The Works of Paul Sohar

Paul Sohar got to pursue his life-long interest in literature full time when he went on disability from his day job in a chemistry lab. The results have slowly showed up in Chiron, Grain, Homestead Review, International Poetry Review, Kenyon Review, Main Street Rag, Poem, Poesy, Poetry Motel, Rattle, Slant,Wordwrights, etc, and seven books of translations from the Hungarian, but now a volume of his own poetry, Homing Poems, is available from Iniquity Press.


All Poems © Paul Sohar


Read Paul's Translations from the Hungarian of  Sándor Kányádi by clicking here



Sunflower Voices


Had enough,
no fight left in me.
I bow my head.
Summer's almost over,
and still the same thing.
Sun's as far off as ever.


Tired of sun's breath,
the overbearing smile.
To hell with it.


Too late now.
When rain comes I'll be
too stiff to lift my face.


Not hiding my face,
only not showing it.
It's the same as the others'.


My neck bent,
the blade will feel
like a relief.


Dropped a leaf or two.
Watching them turn to dust
in the dust.


I shall sing no more.
Turning to the ground
I'll listen to its song.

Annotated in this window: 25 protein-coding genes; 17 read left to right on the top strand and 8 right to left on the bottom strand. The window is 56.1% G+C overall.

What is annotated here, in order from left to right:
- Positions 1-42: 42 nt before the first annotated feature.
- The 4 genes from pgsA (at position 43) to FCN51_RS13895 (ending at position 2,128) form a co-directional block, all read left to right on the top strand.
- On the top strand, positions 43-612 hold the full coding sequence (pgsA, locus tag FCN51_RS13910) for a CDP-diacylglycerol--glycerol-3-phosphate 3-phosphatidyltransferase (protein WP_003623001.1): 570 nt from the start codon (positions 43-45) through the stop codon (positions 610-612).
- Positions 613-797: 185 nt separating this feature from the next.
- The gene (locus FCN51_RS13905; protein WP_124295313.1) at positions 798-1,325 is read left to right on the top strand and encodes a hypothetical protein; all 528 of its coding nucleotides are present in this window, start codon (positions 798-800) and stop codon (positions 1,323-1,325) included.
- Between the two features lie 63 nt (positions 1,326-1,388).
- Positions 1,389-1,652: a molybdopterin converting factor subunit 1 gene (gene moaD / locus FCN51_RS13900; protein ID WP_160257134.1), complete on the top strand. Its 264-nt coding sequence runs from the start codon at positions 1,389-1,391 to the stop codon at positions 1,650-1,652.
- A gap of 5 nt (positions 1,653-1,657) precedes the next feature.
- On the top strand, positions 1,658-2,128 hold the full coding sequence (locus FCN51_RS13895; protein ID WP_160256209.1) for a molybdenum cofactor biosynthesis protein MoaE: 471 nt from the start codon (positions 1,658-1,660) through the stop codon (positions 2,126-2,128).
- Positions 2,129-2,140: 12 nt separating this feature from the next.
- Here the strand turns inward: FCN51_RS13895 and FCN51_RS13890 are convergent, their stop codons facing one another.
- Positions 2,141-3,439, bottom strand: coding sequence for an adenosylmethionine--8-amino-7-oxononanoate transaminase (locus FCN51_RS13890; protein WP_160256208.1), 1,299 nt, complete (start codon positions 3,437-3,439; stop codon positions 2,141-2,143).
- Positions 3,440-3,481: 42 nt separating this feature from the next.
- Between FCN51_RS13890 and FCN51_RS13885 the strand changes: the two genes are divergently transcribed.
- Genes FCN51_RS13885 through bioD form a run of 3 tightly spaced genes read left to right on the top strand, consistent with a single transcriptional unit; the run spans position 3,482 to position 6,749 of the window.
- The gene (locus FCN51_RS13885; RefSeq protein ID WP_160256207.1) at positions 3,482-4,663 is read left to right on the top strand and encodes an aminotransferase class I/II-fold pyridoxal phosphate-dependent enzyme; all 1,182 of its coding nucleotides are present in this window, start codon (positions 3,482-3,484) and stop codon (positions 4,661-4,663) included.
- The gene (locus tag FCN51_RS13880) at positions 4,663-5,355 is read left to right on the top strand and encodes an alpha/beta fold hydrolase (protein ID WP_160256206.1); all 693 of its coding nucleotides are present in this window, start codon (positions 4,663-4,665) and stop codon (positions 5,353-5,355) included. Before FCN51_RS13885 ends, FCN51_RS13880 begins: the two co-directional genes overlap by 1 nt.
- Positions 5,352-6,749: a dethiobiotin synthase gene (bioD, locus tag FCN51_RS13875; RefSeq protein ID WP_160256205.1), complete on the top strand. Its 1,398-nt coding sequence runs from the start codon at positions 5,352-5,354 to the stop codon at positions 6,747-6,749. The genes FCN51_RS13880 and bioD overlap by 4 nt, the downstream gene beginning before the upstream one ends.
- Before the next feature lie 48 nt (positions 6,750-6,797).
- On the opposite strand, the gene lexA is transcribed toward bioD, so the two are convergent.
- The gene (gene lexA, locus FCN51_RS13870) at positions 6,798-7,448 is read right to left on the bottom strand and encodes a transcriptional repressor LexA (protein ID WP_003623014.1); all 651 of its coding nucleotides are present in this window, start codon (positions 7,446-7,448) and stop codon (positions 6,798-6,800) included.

Don't know about the others.
Can't see them
with my head bent down.



The Myth of the Landlord


Forget the dripping faucet, the broken window with
scotch tape over the cracks,
forget the wild drafts and waves of choking
chasing one another all over the building…


I have bigger issues with the Management,
but I'm tired of having to deal with flunkies, their smirks
sending me to the super who fails to return my prayers,
and his doorbell only activates another answering machine…


And the Management?
Some say they're on a legendary gated island with no extradition treaty,
my certified supplications to them are returned as undeliverable, and some
say the Landlord is nothing but a myth perpetrated by the Management and
their henchmen, the super and his flunkies, always with their hands out…


Where can I take my issues? The cracks in the walls,
the dangerous tilt of the building's axis,
the desertification of the lobby,
the rat urine trickling from the sockets,
and the nuclear bombs transported in the elevator?


Today it's the lack of hot water, but tomorrow we may run out of water
altogether… and air, too… Yes, dirty as it is we still breathe it in,
but what about tomorrow?
Will the ruins trap enough air for the survivors?
I'm taking up archeology. Maybe our remains will give us a clue
as to why we are in this building in the first place
and whether it was indeed the Landlord who built it
according to an intelligent design that already included
pre-planned self-destruction in the blueprint.